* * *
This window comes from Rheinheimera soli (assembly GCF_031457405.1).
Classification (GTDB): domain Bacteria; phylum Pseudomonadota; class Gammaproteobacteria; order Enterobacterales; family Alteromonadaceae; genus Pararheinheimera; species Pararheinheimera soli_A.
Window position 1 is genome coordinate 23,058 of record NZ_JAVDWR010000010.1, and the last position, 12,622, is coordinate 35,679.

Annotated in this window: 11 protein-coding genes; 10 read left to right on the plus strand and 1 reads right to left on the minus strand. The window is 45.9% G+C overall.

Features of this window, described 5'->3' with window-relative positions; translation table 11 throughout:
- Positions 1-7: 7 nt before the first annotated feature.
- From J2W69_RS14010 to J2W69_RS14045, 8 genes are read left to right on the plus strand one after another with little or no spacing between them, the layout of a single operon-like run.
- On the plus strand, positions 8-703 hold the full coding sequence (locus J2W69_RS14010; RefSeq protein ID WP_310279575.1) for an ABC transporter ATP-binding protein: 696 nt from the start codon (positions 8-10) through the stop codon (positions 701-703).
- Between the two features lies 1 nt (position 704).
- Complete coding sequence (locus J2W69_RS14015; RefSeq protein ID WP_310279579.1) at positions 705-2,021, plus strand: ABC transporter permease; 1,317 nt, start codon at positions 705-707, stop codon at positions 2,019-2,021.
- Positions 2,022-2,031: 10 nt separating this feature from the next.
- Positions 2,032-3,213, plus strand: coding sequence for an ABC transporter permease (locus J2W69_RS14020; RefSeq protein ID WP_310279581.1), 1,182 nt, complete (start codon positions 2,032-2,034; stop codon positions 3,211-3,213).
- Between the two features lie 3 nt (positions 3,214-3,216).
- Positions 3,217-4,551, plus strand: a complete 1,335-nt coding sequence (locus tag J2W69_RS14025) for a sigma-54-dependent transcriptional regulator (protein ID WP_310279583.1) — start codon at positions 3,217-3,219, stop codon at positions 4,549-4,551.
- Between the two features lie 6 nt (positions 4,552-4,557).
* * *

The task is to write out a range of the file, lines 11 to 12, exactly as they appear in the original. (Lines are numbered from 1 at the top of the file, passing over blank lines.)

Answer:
- Positions 2,022-2,031: 10 nt separating this feature from the next.
- Positions 2,032-3,213, plus strand: coding sequence for an ABC transporter permease (locus J2W69_RS14020; RefSeq protein ID WP_310279581.1), 1,182 nt, complete (start codon positions 2,032-2,034; stop codon positions 3,211-3,213).